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International Drug Website Shut Down

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International Drug Website Shut Down

A young Britain has committed suicide by overdosing on Tramadol bought online…

A BBC investigation into the sale of prescription medicines online has resulted in the closure of one international drug website.

The investigation came following the death of a young British man who took his life using drugs he had bought on the Internet.

Matthew Davidson, 26, was diagnosed with Asperger’s syndrome, a form of autism, when he was 19. Life had been difficult for young Matthew, who had been receiving help from a psychologist at his local health trust. But when the treatment stopped, his condition became worsened.

Davidson attempted suicide several time without success, and eventually turned to the Internet to buy Tramadol – a powerful pain-killer that can only be sold with a prescription in the UK and U.S.

tramadol 550x412 International Drug Website Shut Down

Website Shut Down For Selling Prescription Drugs

Image Credit: Magnus Manske, 2010.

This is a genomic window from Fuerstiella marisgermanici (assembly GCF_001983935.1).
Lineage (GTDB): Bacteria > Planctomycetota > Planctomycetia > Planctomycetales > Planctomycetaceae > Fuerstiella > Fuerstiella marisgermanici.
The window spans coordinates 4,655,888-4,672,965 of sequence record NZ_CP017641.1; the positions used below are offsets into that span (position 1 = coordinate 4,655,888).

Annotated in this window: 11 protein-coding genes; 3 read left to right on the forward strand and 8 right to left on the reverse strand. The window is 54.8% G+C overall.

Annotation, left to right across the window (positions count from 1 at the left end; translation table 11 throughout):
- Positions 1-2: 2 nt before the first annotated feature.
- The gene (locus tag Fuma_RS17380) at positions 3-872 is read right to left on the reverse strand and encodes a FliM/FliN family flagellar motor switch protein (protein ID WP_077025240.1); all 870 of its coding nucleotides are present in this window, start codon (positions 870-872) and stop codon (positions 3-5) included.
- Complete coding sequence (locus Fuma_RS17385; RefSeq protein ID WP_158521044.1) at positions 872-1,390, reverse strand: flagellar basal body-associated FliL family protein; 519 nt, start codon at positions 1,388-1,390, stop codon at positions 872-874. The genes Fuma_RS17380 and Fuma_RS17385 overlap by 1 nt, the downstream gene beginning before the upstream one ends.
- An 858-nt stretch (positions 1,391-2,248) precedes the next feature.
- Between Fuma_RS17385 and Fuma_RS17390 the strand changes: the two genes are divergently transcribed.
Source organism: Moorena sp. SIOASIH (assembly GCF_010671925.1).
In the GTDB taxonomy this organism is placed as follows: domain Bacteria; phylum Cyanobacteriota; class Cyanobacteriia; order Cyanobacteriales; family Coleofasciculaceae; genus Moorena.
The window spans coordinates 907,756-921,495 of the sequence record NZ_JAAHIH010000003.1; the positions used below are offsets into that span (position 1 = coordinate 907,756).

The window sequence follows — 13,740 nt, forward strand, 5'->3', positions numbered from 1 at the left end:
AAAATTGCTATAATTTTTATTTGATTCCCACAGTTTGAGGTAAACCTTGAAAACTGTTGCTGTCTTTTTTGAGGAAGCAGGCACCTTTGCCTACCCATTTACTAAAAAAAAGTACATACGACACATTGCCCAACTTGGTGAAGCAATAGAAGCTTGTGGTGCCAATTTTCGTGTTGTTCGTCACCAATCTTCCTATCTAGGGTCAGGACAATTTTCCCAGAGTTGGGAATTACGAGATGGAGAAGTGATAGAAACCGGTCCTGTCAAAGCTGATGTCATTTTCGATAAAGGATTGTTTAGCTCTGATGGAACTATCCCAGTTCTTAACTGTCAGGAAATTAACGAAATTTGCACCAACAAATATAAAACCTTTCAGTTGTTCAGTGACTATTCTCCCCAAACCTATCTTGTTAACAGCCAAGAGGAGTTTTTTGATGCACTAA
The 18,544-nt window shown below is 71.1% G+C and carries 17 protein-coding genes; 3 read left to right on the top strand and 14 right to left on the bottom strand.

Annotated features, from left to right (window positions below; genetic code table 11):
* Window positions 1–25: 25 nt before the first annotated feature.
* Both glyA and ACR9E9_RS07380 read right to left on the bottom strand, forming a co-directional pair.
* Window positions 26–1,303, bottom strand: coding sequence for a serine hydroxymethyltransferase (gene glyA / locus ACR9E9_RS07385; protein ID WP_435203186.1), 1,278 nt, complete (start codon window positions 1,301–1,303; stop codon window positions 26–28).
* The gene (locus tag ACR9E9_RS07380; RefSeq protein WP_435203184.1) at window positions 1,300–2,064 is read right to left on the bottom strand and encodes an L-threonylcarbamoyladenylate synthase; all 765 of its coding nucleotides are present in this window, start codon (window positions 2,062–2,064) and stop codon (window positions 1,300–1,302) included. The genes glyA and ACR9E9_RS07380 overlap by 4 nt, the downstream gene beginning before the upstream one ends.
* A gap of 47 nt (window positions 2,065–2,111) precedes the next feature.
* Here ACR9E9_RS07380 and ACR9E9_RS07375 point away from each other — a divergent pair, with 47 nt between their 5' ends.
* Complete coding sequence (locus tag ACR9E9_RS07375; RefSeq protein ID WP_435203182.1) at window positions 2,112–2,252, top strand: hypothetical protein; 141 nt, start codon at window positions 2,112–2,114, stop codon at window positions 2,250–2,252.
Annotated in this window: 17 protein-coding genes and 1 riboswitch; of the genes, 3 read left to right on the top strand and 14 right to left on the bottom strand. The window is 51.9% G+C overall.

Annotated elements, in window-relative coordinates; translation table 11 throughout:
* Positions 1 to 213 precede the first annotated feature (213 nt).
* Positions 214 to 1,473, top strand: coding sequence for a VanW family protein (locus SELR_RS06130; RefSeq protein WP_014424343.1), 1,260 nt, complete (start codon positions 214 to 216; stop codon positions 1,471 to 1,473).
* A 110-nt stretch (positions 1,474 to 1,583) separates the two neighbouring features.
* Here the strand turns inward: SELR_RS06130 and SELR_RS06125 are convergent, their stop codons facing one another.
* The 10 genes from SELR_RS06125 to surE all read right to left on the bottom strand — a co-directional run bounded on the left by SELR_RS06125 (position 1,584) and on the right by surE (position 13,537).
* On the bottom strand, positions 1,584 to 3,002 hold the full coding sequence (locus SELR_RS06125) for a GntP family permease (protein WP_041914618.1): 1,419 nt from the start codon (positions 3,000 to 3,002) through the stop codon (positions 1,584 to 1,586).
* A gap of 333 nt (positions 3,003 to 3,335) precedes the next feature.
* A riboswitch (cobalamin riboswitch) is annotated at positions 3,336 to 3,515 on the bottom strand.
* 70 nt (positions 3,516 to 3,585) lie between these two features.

Matthews father, Mike Davidson, found him after he overdosed.

He was already in a coma, his pupils had dilated and he was breathing very deeply. I realized what had happened and just put my arms around him.

The drug was sent from Egypt, where no prescription is required. Many other countries also have similar relaxed laws on pharmaceutical drugs, and with the Internet acting as an international market place, buyers all over the world can purchase such medicines – ones that can kill if not taken correctly with nothing but a credit card.

While buying prescription drugs from the Internet is not illegal, buying them without a doctors signature within the UK is a crime.

The BBC investigation, backed by the UK’s Medicines and Healthcare Products Regulatory Agency (MHRA), the agency that regulates pharmaceutical drugs, has lead to closure of the website, which cannot be named for legal reasons. The alleged doctor involved with the sale has also been contacted, but as of yet, has not replied.

MHRA’s head of intelligence, Nimo Ahmed, explained there is a loophole in UK legislation that allows this practice to continue:

We are now pursuing these websites and closing them down. We have also contacted the Egyptian authorities, and highlighted what this gentleman is doing is illegal in the UK

It is very difficult to police. While prescription-only medicine can only be obtained in the UK with a prescription, if you go on the internet you can access lots of controlled drugs quite easily

It needs to be stopped and we are doing our best to highlight to the public, the dangers involved. Some of these drugs are fake and could kill.

The family hopes their son’s death will help highlight what they describe as a major failing in our legislation.



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